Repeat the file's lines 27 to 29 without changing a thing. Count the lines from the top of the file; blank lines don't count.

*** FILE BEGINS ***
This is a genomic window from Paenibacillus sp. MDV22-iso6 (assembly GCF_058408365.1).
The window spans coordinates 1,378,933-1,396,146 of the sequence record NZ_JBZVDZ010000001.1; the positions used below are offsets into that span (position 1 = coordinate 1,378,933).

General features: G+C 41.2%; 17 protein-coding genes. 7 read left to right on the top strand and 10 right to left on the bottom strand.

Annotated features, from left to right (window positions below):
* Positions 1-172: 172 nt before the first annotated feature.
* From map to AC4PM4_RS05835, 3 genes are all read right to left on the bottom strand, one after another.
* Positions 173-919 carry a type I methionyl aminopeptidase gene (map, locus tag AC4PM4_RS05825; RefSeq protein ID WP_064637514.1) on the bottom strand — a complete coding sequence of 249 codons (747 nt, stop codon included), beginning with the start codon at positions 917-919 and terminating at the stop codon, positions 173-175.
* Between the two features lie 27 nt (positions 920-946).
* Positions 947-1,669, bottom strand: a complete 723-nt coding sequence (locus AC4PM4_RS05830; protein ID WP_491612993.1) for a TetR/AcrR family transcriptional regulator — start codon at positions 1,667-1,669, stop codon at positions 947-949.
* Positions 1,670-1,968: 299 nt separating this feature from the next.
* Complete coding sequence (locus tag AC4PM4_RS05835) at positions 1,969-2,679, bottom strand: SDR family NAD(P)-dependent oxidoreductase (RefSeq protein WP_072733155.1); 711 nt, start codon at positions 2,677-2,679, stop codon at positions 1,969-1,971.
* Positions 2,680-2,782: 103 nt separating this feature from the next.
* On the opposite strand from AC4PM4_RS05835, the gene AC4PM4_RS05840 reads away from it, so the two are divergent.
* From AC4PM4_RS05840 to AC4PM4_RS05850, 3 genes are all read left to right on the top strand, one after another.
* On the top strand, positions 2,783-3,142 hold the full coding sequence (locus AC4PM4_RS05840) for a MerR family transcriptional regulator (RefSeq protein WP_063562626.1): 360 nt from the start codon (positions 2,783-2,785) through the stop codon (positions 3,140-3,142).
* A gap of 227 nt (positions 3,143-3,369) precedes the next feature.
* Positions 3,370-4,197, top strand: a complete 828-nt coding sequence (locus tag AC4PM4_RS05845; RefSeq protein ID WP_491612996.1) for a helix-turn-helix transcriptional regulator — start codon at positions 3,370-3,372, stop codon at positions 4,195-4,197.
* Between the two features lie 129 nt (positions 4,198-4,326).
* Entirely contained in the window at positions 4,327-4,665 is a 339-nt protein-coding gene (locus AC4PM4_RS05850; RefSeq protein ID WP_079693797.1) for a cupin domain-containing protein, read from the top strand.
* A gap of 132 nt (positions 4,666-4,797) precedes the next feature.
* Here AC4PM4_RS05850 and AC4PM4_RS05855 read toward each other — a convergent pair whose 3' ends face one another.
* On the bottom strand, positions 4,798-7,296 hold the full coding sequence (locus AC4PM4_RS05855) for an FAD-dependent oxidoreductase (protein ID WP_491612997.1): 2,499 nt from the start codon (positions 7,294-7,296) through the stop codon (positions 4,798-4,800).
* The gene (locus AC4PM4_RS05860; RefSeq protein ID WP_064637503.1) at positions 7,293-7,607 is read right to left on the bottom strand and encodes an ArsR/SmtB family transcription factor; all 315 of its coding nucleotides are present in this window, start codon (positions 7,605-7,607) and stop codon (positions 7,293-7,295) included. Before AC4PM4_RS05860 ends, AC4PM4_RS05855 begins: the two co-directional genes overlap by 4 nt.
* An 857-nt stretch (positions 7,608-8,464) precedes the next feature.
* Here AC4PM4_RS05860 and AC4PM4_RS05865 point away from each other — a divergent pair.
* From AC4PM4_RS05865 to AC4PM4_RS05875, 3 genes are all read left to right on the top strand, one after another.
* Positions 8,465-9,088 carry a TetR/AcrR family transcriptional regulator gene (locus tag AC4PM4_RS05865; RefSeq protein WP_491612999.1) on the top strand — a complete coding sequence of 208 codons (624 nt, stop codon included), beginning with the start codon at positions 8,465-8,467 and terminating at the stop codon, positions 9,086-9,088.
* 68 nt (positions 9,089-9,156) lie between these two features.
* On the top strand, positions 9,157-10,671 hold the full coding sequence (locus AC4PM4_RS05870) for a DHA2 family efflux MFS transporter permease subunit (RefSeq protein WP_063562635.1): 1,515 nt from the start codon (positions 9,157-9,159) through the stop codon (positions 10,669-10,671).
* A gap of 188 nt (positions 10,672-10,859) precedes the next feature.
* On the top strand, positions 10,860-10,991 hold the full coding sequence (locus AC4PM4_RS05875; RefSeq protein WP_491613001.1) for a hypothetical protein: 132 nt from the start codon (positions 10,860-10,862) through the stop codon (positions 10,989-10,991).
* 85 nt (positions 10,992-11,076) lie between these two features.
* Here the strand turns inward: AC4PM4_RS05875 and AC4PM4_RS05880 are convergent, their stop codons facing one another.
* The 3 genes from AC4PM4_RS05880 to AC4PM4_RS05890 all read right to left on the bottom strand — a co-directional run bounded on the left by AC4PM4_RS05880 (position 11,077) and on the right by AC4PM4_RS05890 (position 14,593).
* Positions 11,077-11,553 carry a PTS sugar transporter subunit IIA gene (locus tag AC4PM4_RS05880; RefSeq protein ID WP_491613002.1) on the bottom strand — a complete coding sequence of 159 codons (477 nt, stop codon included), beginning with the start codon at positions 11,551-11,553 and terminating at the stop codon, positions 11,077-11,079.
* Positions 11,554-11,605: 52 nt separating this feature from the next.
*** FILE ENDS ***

* Positions 8,465-9,088 carry a TetR/AcrR family transcriptional regulator gene (locus tag AC4PM4_RS05865; RefSeq protein WP_491612999.1) on the top strand — a complete coding sequence of 208 codons (624 nt, stop codon included), beginning with the start codon at positions 8,465-8,467 and terminating at the stop codon, positions 9,086-9,088.
* 68 nt (positions 9,089-9,156) lie between these two features.
* On the top strand, positions 9,157-10,671 hold the full coding sequence (locus AC4PM4_RS05870) for a DHA2 family efflux MFS transporter permease subunit (RefSeq protein WP_063562635.1): 1,515 nt from the start codon (positions 9,157-9,159) through the stop codon (positions 10,669-10,671).